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Tour Stage 8: Welcome to the Jura!

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We’ve got fun and games!  We’ve got everything you want honey!

Will's picture of the final climb. Wow!

Well, not fun and games, necessarily, but we’ve got a distinctly hilly stage with a tough climb of the pithily titled Montée de la Combe de Laisia les Molunes ending 12km before the end and providing the stage’s main challenge. Stage 9 will be brutal, but don’t underestimate this stage.

Carte

Profil de l’étape

AmyBC’s Wine of the Day – Domaine Philippe Bornard Arbois Pupillin, Trousseau, ‘Le Ginglet’

Light, lively and easy to drink red from village of Pupillin which is quite close to Arbois near the Swiss border.

Did you know?

We’re ever so close to Switzerland here, but the race remains in France. However, you’ve got ignorant old me writing this, so you won’t get the quality facts Will would be able to provide. If you ask nicely, I’m sure he’ll bring in some local colour down in the comments.

I have been to Champagnole, a town that the peloton will zip through on this stage. I remember it as less attractive than the surrounding countryside, but with fantastic food. In fact, all of the Jura has marvellous grub. So, let’s diverge from “did you know?” Instead I bring you, “have you tried?”

I use comté cheese, one of the local specialities, to make a topping for French onion soup. It is less traditional than gruyere but I prefer it as it sets more crispily and gives a nutty flavour. Make soup the way you like it, then toast some thin slices of baguette with olive oil, pop them on the surface of the soup in the bowl, coat the whole top (soup and bread) in grated comte, twenty seconds under the grill, and you have yourself a perfect supper. Mmm... French onion soup.

What’s at stake?

This is a stage that could have major GC significance, but probably won’t. The savage climbs that will follow on stage 9 mean that I’d expect the big names to keep their powder dry. Additionally, the 12km from the top of the last climb to the finish are rolling, rather than straight uphill (some sections have some rise, but it is far from being a mountaintop finish) which should make it possible for small gaps to be closed down.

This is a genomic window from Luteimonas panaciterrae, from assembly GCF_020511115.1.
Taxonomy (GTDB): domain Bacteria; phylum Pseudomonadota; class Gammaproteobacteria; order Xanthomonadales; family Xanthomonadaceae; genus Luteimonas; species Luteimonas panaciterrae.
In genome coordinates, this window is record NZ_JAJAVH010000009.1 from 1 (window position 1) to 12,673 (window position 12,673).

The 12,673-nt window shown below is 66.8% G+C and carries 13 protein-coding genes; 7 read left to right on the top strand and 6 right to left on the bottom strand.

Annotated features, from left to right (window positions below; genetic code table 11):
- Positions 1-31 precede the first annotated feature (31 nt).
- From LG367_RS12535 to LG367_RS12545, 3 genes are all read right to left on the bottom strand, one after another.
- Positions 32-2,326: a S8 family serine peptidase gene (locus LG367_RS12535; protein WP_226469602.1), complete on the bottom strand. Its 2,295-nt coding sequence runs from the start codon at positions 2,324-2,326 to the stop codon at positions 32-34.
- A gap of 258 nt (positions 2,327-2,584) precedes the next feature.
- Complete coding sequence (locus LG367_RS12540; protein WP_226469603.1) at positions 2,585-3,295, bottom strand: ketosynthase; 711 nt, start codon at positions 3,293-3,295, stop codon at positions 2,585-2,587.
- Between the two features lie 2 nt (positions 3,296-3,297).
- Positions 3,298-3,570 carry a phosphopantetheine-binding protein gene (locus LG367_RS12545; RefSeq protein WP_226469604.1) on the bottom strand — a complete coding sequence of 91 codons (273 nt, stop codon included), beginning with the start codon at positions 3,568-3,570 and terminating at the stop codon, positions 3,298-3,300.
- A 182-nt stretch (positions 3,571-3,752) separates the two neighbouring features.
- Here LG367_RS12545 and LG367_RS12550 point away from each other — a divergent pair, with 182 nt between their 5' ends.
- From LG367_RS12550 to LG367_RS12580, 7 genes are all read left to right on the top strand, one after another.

Most likely, a biggish group of favourites will finish together, and a break will fight out the win – either a break that gets away very early, or one that goes somewhere around the 10-15km to go mark. The thing to watch for is one or two of the big favourites losing time on their rivals. If someone turns up on a bad day and gets gapped early on the MdlCdLlM (as nobody is calling it) it could be disastrous.

Obviously, the battle for polka dots is just beginning to gear up and there are plenty of points available this weekend. Look out for a decent climber without GC pretensions, either for himself or a teammate hitting breaks today and tomorrow. That'll be our man - unless the likes of Aru or Froome clean up.

Who’s going to win?

This is really hard to call. I’m going to work with my theory that this won’t be a GC day, and that four or five not-quite-favourites will go clear from an elite group of thirty or so, and fight it out on the rolling stuff before the finish and then sprint. With a vague feeling that I’m throwing darts here, I’m going to go with... George Bennett. He’s certainly a good enough climber to be in with a chance, is on decent form, is over two minutes back on GC, and is part of a team who are avowedly going for stages and jerseys.